If I were to add it up, I’ve spent many months, maybe even close to a year of my life living in Italy. But somehow, each time I leave, I quickly forget many of the little things that I love, love to hate and those things that I am just totally confused by, many of which you only experience when you live here. Perhaps they aren’t as interesting to you, or perhaps you can’t relate to these if you’ve been to Italy but haven’t stayed for longer than a week or two at a time, but since I have your attention, here are a few observations (note: some of these i’ve already mentioned, so apologies for the repetition):
- Tourist offices are closed on Sundays – …because tourists don’t visit attractions on this day and stay in their hotels?!!
- Water pressure is always poor – yesterday I washed my hair under the tap. Yep, it was a far better alternative than standing naked and freezing for 25mins trying to use the trickle that comes out of the shower head (which I have to hold to use)
- Every second man wants to give you his number – is this just a ‘numbers’ game (so to speak), and they figure if they give it out to enough women odds are that they’ll get at least one call?
- The Italian Men – need I say more?
- Italians don’t exercise – I know I’ve talked about this one already. Please explain how you eat Annamaria’s dinners and stay thin without spending 3 hours in the gym each day.
- Denim on denim is considered acceptable – for a country known for its style, how is it that so many Italians are stuck in the 80’s when it comes to fashion?
- You’re given half a loaf of bread with your main meal – does my huge bowl of pasta followed by fried potato, meat and vegetables not seem like enough carbs already?
- Toilets don’t have seats – When I first arrived I thought Annamaria’s must’ve been broken and waiting to be replaced. But it’s never arrived…
- I drink my water from a disposable plastic cup – why can’t I have a real glass at lunch and dinner time at Annamaria’s house?
Giuseppe, one of my teachers comes from Napoli. The Napolitani are very superstiziosa and he shared some of their superstitions with us in class:
- The black cat – I know some of you also feel the same way when you see a black cat: ‘bad luck’. For Neapolitans, if you see one you must stop in your tracks, even if you’re in a car – slam on the brakes (partly explains why Naples is so chaotic – many cars, and many cats!) and wait for several people (or other cars) to pass in front of you before you proceed.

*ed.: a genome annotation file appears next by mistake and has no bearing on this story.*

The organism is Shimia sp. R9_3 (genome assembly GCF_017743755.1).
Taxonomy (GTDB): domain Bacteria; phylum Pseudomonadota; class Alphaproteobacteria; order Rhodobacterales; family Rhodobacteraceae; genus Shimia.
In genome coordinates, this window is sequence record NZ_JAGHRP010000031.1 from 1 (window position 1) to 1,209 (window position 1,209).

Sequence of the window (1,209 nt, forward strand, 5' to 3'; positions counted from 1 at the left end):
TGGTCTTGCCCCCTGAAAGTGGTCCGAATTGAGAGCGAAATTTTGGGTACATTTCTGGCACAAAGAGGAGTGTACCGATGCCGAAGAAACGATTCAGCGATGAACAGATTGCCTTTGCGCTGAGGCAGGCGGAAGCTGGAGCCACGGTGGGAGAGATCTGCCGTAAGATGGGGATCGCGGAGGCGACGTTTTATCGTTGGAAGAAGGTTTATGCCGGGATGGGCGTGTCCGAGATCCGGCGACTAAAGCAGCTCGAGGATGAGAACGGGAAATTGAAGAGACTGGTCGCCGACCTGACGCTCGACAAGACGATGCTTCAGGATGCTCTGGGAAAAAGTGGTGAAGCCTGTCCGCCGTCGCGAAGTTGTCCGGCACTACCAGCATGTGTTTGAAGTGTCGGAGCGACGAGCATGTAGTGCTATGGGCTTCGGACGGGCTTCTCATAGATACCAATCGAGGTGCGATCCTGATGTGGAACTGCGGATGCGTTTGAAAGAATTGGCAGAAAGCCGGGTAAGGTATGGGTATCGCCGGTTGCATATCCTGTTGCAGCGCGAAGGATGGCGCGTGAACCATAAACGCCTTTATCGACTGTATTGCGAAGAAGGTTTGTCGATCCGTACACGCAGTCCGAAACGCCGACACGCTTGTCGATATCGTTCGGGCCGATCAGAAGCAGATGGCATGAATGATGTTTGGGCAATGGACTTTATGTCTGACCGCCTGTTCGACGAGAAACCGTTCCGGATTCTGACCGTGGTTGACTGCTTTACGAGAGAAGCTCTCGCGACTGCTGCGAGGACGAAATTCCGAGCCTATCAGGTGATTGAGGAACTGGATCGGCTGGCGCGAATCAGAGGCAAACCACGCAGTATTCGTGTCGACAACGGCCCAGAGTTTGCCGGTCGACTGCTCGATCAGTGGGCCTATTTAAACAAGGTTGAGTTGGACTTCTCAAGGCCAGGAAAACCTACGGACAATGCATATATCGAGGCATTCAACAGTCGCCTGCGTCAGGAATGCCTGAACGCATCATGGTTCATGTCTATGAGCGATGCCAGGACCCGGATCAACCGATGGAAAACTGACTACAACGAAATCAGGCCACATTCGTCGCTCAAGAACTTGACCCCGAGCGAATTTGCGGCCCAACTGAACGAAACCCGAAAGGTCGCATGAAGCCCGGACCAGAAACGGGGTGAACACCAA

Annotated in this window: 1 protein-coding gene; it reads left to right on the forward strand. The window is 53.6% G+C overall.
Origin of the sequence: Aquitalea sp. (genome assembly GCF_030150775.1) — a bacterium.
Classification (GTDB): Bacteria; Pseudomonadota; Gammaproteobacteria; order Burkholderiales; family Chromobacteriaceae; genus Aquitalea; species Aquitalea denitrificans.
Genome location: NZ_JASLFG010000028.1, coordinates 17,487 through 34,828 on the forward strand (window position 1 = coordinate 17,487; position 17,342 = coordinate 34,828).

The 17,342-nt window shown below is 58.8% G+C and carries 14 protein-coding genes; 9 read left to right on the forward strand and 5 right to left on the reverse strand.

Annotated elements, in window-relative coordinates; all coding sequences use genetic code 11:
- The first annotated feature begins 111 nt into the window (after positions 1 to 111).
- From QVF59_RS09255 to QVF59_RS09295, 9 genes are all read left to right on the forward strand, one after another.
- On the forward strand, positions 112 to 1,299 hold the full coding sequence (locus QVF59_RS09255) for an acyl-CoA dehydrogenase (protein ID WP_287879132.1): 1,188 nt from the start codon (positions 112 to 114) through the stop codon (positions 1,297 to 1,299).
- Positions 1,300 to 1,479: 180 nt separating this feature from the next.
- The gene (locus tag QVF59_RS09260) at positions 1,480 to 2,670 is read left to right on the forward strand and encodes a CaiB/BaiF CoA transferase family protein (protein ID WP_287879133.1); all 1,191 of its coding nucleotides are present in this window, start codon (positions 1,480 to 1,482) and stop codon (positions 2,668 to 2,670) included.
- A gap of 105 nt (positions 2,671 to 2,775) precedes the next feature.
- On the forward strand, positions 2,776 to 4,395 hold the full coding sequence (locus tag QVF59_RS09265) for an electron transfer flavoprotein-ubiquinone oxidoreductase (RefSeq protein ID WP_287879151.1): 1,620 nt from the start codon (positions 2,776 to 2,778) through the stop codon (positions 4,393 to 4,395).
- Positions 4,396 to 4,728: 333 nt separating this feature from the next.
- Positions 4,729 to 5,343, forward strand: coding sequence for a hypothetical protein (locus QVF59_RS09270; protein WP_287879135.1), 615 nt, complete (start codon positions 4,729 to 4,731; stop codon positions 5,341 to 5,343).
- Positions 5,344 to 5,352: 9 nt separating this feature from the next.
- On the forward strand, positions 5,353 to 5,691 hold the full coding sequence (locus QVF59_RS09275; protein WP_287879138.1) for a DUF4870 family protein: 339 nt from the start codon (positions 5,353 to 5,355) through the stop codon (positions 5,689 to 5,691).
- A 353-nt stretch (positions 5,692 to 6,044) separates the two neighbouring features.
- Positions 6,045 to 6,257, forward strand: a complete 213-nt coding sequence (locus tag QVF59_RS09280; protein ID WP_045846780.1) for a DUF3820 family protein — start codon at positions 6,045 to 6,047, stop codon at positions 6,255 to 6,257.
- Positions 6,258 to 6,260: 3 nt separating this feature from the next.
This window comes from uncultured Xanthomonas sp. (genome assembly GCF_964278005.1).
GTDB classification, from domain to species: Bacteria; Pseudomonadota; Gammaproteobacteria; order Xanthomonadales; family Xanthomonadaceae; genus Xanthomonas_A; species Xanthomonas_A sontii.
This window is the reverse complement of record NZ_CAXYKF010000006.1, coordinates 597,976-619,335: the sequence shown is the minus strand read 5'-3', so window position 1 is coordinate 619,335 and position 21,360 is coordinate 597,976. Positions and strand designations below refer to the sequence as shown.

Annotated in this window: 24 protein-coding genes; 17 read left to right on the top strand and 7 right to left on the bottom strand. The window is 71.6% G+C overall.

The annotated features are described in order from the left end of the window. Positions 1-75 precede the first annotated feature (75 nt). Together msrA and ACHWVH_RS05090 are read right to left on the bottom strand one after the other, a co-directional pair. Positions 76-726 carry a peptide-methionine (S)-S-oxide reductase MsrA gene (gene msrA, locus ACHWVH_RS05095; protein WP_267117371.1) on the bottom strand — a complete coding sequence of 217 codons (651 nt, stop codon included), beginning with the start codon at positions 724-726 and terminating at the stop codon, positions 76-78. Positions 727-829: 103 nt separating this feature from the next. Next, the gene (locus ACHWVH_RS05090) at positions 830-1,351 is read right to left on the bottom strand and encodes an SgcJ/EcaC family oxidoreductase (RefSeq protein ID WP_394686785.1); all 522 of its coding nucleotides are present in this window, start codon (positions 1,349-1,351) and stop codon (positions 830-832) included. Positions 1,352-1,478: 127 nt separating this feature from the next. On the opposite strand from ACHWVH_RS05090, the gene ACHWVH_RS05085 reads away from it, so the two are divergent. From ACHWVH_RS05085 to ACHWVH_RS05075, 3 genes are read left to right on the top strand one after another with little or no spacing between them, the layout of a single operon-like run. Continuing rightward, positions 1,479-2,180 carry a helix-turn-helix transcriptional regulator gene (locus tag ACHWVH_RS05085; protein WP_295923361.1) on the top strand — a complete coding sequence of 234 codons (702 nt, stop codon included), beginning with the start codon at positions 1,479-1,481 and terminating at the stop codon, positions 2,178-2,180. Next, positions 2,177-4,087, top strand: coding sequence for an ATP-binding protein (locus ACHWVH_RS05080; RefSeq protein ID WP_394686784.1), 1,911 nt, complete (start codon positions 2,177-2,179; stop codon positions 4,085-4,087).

- To say ‘good luck’ is very bad luck! Very, very bad luck Giuseppe tells us. Instead, you say ‘in bocca al lupo’ which translates to ‘in the mouth of the wolf’, to which you must reply ‘crepi il lupo’, ‘the wolf is dead’.
- Don’t take the salt! If you are at the table and ask for the salt, someone must get it and put it on the table in front of you, you cannot ask someone to hand you the salt. To take the salt from someone else is considered extremely bad luck.
Today in class we learned all about the public holidays celebrated in Italy, and how they celebrate – what they eat and who they eat with. Of particular note was Christmas or Natale and Easter, Pasqua. In Italia, Christmas is ALWAYS spent with family, not friends. It is a grand feast known as a cenone, and consists of several courses (really not unlike ours at home!) cooked by the women of the family. But always always spent with the family… that is until midnight when everyone is then released from the family home to go and party with friends. Easter is different and is spent with family and friends, although apparenly your mama or nonna will always try it on and encourage you to stay at home with the family. For this reason there is a saying in Italian: “Natale con i tuoi, Pasqua con chi vuoi”, which loosely translates to Christmas with your family, and Easter with everyone else!
(Today.. more IT issues so I only have the one photo, taken by some lovely dutch friends I met and lunched with a couple of times – Joanna and Ton… CIAO! xx)